The San Francisco Board of Education is considering reversing course on plans to paint over a controversial mural at George Washington High School.
Stevon Cook, San Francisco Board of Education president, addressed media prior to the board’s Tuesday night meeting and explained his decision to reconsider alternatives for the 83-year-old “Life of Washington” painting that occupies 16,000 square feet of the high school’s wall space.
“After hearing much more input from the public and a lot of sentiment around being upset on destroying the art, I decided to bring the item back. Essentially coming back to the initial recommendation of staff, which was to cover the mural instead of destroying it with paint.”
“I think we all agree that the mural depicts a history of the country that is hard to see and everyone agrees that history is racist. I think where we disagree is if it is appropriate for a school site.”
Any modifications would be subject to review under the California Environmental Quality Act, which could take over a year to complete. The public would have the chance to weigh in throughout the CEQA process, Cook said.
Much of the argument has been focused on portions of the painting that depict America’s brutal history with Native Americans and slavery. Although some applauded the board’s June decision to paint over the mural, some critics do not believe it should be hidden or destroyed.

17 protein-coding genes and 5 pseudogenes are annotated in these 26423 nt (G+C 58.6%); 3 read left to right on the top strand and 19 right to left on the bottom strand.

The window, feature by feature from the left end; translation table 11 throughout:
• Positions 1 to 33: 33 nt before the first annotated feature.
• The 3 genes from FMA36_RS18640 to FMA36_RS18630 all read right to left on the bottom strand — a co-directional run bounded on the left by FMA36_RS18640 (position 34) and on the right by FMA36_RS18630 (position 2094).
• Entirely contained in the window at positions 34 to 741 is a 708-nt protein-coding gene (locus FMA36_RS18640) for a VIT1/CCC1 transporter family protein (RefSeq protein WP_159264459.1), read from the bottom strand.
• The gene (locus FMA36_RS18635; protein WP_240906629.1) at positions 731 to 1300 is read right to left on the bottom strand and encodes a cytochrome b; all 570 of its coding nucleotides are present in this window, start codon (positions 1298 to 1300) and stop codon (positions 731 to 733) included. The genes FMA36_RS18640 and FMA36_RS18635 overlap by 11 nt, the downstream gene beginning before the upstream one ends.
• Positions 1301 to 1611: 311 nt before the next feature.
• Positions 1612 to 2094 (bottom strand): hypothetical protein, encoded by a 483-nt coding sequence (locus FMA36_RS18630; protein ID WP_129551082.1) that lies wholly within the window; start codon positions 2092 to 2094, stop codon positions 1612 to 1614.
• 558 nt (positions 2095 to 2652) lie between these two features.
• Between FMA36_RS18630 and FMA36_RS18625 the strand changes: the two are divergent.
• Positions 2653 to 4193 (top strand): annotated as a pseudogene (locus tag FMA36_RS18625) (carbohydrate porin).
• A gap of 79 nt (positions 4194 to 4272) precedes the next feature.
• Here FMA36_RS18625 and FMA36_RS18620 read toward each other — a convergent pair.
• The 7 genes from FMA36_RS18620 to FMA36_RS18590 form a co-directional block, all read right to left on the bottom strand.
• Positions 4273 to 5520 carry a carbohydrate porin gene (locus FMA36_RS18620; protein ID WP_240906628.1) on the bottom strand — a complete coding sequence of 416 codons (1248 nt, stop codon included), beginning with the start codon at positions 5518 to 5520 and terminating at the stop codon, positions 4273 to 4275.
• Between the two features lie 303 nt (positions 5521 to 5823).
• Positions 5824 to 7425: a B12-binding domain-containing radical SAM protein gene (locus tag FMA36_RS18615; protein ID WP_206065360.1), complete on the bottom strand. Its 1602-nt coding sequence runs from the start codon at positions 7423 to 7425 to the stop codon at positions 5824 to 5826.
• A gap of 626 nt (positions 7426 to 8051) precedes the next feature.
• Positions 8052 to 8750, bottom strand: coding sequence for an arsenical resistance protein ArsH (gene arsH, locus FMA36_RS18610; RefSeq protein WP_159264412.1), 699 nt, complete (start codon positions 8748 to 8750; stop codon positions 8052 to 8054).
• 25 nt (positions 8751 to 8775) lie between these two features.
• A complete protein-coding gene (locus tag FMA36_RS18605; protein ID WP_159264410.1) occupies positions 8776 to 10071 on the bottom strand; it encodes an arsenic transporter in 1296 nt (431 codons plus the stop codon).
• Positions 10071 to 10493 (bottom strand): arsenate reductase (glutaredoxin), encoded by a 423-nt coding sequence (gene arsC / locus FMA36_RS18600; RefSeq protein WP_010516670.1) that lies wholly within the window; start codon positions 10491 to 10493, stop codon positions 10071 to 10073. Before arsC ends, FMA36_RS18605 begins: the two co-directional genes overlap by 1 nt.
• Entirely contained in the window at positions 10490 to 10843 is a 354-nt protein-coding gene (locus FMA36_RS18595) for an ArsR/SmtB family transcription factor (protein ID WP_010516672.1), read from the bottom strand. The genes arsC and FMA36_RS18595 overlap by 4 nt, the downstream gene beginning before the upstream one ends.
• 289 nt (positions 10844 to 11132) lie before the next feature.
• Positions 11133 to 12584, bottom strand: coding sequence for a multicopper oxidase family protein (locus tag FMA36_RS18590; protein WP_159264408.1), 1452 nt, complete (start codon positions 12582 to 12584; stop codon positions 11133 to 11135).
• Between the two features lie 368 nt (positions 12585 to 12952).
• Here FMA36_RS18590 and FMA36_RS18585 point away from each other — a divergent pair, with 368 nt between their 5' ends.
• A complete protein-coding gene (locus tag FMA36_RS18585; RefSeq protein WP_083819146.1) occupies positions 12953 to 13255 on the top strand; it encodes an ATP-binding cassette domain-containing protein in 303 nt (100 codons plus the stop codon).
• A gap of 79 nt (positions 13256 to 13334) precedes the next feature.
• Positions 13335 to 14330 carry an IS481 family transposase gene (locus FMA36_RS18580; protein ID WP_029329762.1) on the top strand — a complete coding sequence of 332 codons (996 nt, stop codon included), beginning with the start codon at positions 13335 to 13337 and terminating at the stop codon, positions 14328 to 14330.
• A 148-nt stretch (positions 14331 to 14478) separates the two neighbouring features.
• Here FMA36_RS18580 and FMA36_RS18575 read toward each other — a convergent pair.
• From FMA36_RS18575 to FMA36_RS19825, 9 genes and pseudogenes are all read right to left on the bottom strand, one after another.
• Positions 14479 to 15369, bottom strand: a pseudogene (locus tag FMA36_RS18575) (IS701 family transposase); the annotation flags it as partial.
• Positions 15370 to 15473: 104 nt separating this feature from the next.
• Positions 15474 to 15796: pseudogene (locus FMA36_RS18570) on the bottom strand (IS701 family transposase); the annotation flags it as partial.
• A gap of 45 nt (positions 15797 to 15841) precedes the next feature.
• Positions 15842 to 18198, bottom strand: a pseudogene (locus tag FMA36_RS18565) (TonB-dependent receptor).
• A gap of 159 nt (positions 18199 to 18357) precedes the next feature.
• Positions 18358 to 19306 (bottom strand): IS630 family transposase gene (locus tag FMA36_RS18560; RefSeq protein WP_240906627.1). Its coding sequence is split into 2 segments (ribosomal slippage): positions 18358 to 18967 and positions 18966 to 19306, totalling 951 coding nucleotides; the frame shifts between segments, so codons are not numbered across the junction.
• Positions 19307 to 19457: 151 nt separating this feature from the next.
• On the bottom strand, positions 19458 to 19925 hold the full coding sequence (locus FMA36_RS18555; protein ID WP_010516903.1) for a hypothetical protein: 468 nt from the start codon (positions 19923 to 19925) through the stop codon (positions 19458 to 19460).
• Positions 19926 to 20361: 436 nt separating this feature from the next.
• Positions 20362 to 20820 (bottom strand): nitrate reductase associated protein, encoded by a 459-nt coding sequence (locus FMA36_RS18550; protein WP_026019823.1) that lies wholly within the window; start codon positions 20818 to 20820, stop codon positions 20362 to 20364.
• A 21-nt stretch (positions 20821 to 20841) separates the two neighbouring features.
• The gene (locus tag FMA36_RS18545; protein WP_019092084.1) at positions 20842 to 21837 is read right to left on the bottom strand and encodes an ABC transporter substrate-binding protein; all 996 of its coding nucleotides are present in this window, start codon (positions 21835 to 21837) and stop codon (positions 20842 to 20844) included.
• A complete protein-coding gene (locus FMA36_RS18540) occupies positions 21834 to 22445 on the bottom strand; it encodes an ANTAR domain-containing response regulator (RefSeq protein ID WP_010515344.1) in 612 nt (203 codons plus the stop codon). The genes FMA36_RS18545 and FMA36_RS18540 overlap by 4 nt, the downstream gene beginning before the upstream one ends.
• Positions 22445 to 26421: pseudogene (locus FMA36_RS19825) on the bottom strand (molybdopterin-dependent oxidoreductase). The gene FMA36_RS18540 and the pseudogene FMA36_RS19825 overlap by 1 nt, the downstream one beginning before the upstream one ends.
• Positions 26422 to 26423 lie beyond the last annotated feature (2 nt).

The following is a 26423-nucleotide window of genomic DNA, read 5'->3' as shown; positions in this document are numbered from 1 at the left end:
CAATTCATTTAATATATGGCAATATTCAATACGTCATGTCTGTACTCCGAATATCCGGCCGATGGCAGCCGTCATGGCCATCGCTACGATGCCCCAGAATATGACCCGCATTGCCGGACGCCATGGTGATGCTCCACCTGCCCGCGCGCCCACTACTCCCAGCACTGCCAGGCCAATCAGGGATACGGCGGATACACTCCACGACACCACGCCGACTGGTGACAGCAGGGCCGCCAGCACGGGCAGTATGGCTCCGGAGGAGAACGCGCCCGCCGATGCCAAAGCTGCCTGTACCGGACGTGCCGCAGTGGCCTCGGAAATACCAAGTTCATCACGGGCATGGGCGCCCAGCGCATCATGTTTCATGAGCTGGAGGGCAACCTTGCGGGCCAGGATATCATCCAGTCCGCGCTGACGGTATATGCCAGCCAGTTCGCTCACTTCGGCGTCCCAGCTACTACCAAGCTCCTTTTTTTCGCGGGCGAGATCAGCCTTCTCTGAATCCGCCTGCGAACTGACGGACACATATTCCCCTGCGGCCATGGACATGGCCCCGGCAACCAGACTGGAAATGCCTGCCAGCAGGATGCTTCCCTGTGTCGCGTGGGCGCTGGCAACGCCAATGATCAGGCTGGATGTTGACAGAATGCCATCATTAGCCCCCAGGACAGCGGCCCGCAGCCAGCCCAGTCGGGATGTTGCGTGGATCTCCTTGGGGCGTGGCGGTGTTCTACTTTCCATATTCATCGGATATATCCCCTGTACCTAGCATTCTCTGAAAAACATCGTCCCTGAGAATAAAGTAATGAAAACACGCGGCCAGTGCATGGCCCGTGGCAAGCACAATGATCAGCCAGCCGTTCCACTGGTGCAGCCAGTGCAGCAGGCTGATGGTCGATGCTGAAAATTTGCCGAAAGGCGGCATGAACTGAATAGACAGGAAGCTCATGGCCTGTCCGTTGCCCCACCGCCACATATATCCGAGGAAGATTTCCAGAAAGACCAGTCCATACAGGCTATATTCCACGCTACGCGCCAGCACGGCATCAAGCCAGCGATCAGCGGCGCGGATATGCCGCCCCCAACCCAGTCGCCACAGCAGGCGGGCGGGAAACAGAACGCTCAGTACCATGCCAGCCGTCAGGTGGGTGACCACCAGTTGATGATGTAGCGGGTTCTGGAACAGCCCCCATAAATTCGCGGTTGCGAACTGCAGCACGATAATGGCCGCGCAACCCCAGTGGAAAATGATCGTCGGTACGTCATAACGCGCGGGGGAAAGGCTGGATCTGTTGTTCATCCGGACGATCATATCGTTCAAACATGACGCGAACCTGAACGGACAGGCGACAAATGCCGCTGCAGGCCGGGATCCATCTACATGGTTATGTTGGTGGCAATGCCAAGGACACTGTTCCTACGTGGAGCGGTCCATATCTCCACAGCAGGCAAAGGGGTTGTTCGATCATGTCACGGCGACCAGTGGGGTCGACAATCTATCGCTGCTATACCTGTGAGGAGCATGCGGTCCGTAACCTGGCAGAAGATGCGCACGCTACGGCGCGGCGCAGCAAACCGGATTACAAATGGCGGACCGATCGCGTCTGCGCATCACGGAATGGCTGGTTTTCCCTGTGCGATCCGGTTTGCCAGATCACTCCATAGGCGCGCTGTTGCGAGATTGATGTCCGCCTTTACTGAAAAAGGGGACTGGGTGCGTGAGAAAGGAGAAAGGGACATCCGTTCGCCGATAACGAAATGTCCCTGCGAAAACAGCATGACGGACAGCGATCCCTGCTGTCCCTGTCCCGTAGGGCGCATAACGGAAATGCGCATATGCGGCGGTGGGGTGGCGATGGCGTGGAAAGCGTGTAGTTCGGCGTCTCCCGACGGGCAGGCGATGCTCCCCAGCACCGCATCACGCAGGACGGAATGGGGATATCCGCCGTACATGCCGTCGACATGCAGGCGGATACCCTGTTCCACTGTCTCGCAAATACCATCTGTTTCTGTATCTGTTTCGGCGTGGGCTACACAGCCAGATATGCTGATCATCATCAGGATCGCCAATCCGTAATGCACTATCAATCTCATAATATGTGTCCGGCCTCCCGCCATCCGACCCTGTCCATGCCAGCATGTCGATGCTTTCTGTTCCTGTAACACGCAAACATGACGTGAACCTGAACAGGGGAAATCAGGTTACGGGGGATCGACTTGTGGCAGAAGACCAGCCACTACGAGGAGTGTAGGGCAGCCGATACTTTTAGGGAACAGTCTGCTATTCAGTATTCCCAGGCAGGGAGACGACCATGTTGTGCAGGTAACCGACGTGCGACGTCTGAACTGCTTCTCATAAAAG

Actor Danny Glover, a George Washington High School graduate, spoke out Tuesday and said he was not in favor of painting over or covering up the mural because it depicts truth behind U.S. history.
“Why board it up? Why can’t we tell the truth? How come the truth has to be put away?”
Glover equated the destruction of the mural to “book burning.” He said:
“The fact is art has to make us feel uncomfortable. That’s what art does.”
This story is developing and updates will be provided following the board’s final decision.